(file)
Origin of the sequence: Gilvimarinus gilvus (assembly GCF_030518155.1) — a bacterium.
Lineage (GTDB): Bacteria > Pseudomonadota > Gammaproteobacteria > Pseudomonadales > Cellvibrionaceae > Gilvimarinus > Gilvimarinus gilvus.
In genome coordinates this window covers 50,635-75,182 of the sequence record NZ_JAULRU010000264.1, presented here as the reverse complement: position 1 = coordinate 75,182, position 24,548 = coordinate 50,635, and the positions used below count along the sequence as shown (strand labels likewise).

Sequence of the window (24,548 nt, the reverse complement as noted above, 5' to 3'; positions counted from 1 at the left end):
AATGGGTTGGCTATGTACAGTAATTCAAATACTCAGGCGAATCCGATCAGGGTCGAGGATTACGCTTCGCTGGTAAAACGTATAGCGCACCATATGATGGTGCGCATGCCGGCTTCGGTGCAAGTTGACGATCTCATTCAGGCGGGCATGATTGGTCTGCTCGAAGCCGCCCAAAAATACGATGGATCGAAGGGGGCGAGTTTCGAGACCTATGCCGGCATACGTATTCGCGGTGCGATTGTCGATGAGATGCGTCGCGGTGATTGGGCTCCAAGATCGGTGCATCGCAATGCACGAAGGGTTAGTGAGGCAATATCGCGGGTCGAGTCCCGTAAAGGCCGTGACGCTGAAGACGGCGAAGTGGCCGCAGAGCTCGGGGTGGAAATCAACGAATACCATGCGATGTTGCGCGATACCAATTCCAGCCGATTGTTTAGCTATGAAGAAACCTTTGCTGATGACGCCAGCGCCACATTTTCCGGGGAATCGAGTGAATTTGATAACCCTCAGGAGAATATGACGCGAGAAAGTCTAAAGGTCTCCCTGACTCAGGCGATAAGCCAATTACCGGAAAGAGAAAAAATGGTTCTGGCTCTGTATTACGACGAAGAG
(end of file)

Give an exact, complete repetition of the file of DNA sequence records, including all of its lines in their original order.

Origin of the sequence: Gilvimarinus gilvus (assembly GCF_030518155.1) — a bacterium.
Lineage (GTDB): Bacteria > Pseudomonadota > Gammaproteobacteria > Pseudomonadales > Cellvibrionaceae > Gilvimarinus > Gilvimarinus gilvus.
In genome coordinates this window covers 50,635-75,182 of the sequence record NZ_JAULRU010000264.1, presented here as the reverse complement: position 1 = coordinate 75,182, position 24,548 = coordinate 50,635, and the positions used below count along the sequence as shown (strand labels likewise).

Sequence of the window (24,548 nt, the reverse complement as noted above, 5' to 3'; positions counted from 1 at the left end):
AATGGGTTGGCTATGTACAGTAATTCAAATACTCAGGCGAATCCGATCAGGGTCGAGGATTACGCTTCGCTGGTAAAACGTATAGCGCACCATATGATGGTGCGCATGCCGGCTTCGGTGCAAGTTGACGATCTCATTCAGGCGGGCATGATTGGTCTGCTCGAAGCCGCCCAAAAATACGATGGATCGAAGGGGGCGAGTTTCGAGACCTATGCCGGCATACGTATTCGCGGTGCGATTGTCGATGAGATGCGTCGCGGTGATTGGGCTCCAAGATCGGTGCATCGCAATGCACGAAGGGTTAGTGAGGCAATATCGCGGGTCGAGTCCCGTAAAGGCCGTGACGCTGAAGACGGCGAAGTGGCCGCAGAGCTCGGGGTGGAAATCAACGAATACCATGCGATGTTGCGCGATACCAATTCCAGCCGATTGTTTAGCTATGAAGAAACCTTTGCTGATGACGCCAGCGCCACATTTTCCGGGGAATCGAGTGAATTTGATAACCCTCAGGAGAATATGACGCGAGAAAGTCTAAAGGTCTCCCTGACTCAGGCGATAAGCCAATTACCGGAAAGAGAAAAAATGGTTCTGGCTCTGTATTACGACGAAGAG